Name: Roger Goodell
Commissioner: 2006-Present
Born: February 19, 1959
Occupations: Buisness

Roger Goodell

NFL Commissioner 2006-Present

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Profile: Roger Goodell was born on February 19, 1959 in Jamestown the son of a Republican Representative and later Senator from New York, Charles E. Goodell. The Goodell family moved to Bronxville, New York, in 1971, after Charles E. Goodell lost a re-election campaign. There Roger graduated from high school as a three-sport star for Bronxville High School in football, basketball, and baseball, Goodell captained all three teams as a senior and was named the athlete of the year at Bronxville High.
Roger Goodell would go on to Washington & Jefferson College in Washington, Pennsylvania, where he graduated in 1981 with a degree in economics.

Shortly thereafter he began working for the NFL as an administrative intern in the league office in New York under then-Commissioner Pete Rozelle – a position secured through an extensive letter-writing campaign to the league office and each of its then 28 teams. In 1983, he joined the New York Jets as an intern, but returned to the league office in 1984 as an assistant in the public relations department.

In 1987, Goodell was appointed assistant to the president of the American Football Conference (Lamar Hunt), and under the tutelage of Commissioner Paul Tagliabue filled a variety of football and business operations roles, culminating with his appointment as the NFL’s Executive Vice President and Chief Operating Officer in December 2001.

As the NFL’s COO, Goodell took responsibility for the league’s football operations and officiating, as well as supervised league business functions. He headed NFL Ventures, which oversees the league’s business units, including media properties, marketing and sales, stadium development and strategic planning. Goodell was heavily involved in the negotiation of the league’s current collective bargaining agreement. He had worked extensively with Tagliabue since the latter became commissioner in 1989. He has played an extensive role in league expansion, realignment, and stadium development, including the launch of the NFL Network and securing new television agreements as well as the latest collective bargaining agreement with the NFL Players Association.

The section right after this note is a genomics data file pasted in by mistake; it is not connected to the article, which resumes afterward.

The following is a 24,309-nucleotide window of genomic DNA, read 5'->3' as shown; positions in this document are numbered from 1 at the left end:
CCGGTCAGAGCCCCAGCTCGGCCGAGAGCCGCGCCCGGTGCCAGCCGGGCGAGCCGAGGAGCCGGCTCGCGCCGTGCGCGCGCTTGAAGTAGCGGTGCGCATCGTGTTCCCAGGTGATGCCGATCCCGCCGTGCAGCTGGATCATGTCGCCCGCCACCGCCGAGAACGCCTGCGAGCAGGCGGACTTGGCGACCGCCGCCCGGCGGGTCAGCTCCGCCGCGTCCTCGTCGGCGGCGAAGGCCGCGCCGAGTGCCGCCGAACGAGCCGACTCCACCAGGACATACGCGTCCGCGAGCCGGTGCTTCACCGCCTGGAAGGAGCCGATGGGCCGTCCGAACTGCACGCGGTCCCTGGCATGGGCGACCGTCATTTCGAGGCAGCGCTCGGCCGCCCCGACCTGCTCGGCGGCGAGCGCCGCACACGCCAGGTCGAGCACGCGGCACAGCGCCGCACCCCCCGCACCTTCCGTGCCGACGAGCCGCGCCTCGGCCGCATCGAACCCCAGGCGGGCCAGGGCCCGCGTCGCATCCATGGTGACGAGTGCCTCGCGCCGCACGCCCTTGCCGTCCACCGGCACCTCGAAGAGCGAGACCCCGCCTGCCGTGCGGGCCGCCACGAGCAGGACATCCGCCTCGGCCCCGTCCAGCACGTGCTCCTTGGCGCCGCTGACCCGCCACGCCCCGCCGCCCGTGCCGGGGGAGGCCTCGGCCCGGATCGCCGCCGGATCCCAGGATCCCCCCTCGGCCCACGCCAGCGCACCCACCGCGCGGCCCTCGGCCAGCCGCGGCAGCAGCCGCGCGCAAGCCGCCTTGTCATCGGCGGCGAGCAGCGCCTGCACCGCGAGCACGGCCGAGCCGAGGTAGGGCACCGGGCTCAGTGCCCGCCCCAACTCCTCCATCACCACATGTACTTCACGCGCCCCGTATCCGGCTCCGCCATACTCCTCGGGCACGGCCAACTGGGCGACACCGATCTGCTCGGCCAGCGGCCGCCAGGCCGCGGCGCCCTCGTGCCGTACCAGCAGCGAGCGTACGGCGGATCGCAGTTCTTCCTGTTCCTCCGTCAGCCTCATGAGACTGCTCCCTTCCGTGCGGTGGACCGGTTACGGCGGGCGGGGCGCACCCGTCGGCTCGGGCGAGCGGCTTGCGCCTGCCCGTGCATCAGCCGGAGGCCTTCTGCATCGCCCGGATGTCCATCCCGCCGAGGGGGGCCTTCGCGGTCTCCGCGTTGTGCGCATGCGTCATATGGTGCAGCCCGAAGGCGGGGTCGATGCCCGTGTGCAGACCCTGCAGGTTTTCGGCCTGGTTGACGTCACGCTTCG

With such a heavy role already in the league Roger Goodell seemed a natural choice to relieve Tagliabue who retired in 2006. While the league was bigger and better then ever, Goodell still had to deal with several off-field concerns in his first year as commissioner.

As the epidemic of players being arrested, began to reflect badly on the NFL. To send a strong message Goodell would begin stepping up punishment for players involved in legal incidents including Pacman Jones of the Tennessee Titans, who was suspended the entire 2007 season after a series of arrests culminating with a Las Vegas Nightclub shooting that left a man paralyzed. In addition he suspended Chris Henry of the Cincinnati Bengals, and Tank Johnson of the Chicago Bears eight games after they received convictions, while acting fast to not allow Michael Vick to join the Atlanta Falcons after he was indicted on dog fighting charges.